Dear Hans and Lizzy,
I can’t believe I’ve been so slow to send you photos and videos of ‘The Little Mermaid’ from way back in March. We were on a freight train at the time, speeding so quickly from one stop to the next that we didn’t take enough time to enjoy the scenery.
It was one of those rare times when people see you as you really are. Over and over friends said to me, “Did you have any idea Gabe could get on stage and do that?” And my simple answer was, “Yes.”
Our family knew Gabe could sing and act and walk on stage like a prince. But he surprised the rest of our community.
It makes you wonder about talents hiding behind every face you meet. We should probably just be immediately impressed by EVERYONE.
I know I wrote last year about the wonders of the theater. We’re still new to the stage at our house and constantly amazed at the way theater unites people, draws out their talents, gives them a common purpose. Even when people are in refugee camps or concentration camps, putting on a play becomes the activity of choice. There’s beauty in singing and dancing and trying to make people laugh.
Maybe what I love most about theater is the collective effort to make everyone else look good. From the propmaster, to the costume designer, to the director, choreographer, music mistress, concession workers, party planners and the mom who sends all the emails, from the starring role to the extra who spends two minutes on stage– everyone works together, everyone has a kind word for each other.
As the play photographer, I can attest that every part matters. The fish smiling and swimming in ‘Under the Sea;’ the ‘lost souls’ moaning in Ursula’s lair and the sailors hauling ropes and dancing across the stage create a sort of magic that even Ariel and her six sisters can’t equal.
But I’m not going to lie– performing as a lead is an extraordinary experience.
Gabe earned one of the four callback spots last year in ‘Wizard of Oz,’ but ended up as an extra. When I delightedly told Ruth about the callback, she said, “I’m sorry, I can’t get that excited because I can’t imagine four boys even trying out for a part at our school.”
Well, yeah. The play at Wasatch isn’t really your average junior high production. Nearly 300 kids audition and the competition can be fierce. So, the minute Gabe learned about ‘The Little Mermaid’ he started preparing for the audition. He took voice lessons, he read the script, he picked up acting tips from anyone generous enough to share. And once he landed the part of Prince Eric (which was double cast with adorable and talented Luke Badger) he started singing and practicing lines until everyone in our house knew every note and every line in the script.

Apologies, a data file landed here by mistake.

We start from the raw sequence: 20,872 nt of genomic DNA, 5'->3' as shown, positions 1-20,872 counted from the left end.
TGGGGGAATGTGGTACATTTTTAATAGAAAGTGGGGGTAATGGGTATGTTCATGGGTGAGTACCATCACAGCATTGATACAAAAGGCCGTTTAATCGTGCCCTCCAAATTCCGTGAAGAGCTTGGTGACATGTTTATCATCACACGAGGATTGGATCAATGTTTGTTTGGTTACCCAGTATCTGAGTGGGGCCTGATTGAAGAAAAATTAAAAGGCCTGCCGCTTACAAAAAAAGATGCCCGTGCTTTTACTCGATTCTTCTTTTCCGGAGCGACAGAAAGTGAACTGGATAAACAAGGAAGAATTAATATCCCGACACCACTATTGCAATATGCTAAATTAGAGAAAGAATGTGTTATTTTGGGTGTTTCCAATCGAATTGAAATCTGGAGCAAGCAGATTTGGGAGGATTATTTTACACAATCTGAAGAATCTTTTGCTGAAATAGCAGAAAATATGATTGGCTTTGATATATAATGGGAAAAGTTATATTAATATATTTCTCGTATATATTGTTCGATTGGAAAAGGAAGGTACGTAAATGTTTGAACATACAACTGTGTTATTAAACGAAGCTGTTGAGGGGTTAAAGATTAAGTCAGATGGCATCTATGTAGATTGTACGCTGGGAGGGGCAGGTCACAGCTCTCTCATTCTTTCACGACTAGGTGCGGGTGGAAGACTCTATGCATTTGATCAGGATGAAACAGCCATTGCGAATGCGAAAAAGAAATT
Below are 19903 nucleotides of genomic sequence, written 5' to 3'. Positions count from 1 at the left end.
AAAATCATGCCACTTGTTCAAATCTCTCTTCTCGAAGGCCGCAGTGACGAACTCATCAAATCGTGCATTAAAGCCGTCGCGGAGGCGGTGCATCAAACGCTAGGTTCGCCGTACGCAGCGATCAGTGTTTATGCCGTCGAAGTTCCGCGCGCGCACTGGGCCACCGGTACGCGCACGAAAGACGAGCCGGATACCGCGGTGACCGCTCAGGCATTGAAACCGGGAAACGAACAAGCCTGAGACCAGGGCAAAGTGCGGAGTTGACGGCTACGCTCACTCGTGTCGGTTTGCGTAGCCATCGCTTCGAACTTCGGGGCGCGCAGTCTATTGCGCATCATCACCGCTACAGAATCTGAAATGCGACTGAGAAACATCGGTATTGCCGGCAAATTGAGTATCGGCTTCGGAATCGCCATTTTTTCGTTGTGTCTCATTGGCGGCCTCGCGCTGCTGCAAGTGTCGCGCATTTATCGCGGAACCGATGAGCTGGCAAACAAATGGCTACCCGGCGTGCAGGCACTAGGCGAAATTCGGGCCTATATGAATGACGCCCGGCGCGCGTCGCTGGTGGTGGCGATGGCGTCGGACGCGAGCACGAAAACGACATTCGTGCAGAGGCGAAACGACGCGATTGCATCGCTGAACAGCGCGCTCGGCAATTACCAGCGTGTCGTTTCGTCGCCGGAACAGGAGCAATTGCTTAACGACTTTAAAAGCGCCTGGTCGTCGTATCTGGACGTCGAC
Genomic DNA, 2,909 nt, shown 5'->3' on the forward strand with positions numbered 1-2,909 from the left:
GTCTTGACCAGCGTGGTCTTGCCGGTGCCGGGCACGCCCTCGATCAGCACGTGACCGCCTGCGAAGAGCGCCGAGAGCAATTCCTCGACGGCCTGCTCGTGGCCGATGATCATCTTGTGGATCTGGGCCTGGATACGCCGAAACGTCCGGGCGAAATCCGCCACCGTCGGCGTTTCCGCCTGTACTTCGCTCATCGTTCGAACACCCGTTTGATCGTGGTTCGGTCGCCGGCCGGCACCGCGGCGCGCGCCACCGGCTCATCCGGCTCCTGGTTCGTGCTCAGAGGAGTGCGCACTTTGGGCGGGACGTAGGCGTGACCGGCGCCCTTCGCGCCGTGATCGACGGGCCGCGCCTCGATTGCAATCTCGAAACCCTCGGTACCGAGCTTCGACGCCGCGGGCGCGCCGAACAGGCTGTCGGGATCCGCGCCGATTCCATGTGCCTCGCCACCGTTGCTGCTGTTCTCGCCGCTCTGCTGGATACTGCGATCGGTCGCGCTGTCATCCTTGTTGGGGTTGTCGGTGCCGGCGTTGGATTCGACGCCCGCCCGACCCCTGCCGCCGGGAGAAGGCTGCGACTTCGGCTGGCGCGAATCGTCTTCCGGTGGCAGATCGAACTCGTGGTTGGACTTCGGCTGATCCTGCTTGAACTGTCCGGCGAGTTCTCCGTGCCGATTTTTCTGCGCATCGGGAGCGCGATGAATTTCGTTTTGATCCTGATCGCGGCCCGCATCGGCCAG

In the weeks surrounding the play, Gabe enjoyed a newfound celebrity along with the rest of the leads. It’s just part of the culture of our school. Mary, who also earned a callback but not a big part, never complained once about Gabe receiving so much attention. She loved her role as his little sister and soaked up every bit of praise directed at Gabe as if it were intended for her. She also landed this coveted spot between both Prince Erics.
Sharing a role also taught Gabe (and me) important life lessons. When his voice teacher heard about the double casting she told Gabe, “Be grateful. Be classy. People will try to get you to say bad things about the other Prince; don’t give in to the temptation. It’s an opportunity to push each other to be even better.”
Some of the props and costumes were rented from a community theater, many were made by talented volunteers and parents.
that Ursula costume… WOW!
Darling Zoey came to town just to support Gabe and Mary and to help me right when I needed her most (I may have had a small stagemom breakdown).
In the Disney movie, Prince Eric doesn’t use his pipes, but in the Broadway play he SINGS. And it’s tough music, you can hear the guy on Broadway cracking during certain songs. Gabe worked and worked and worked those songs. Everyone told me I would cry the first time I heard him sing on stage, but I couldn’t stop smiling.
I ended up taking thousands of photos which I gave to the cast. Because I was so nervous about taking equal amounts of the double cast parts I probably overdid it.
But it was all, every minute, a pleasure to be part of something so beautiful.
And just a few more video links if you want to see more of our crazy-talented cast: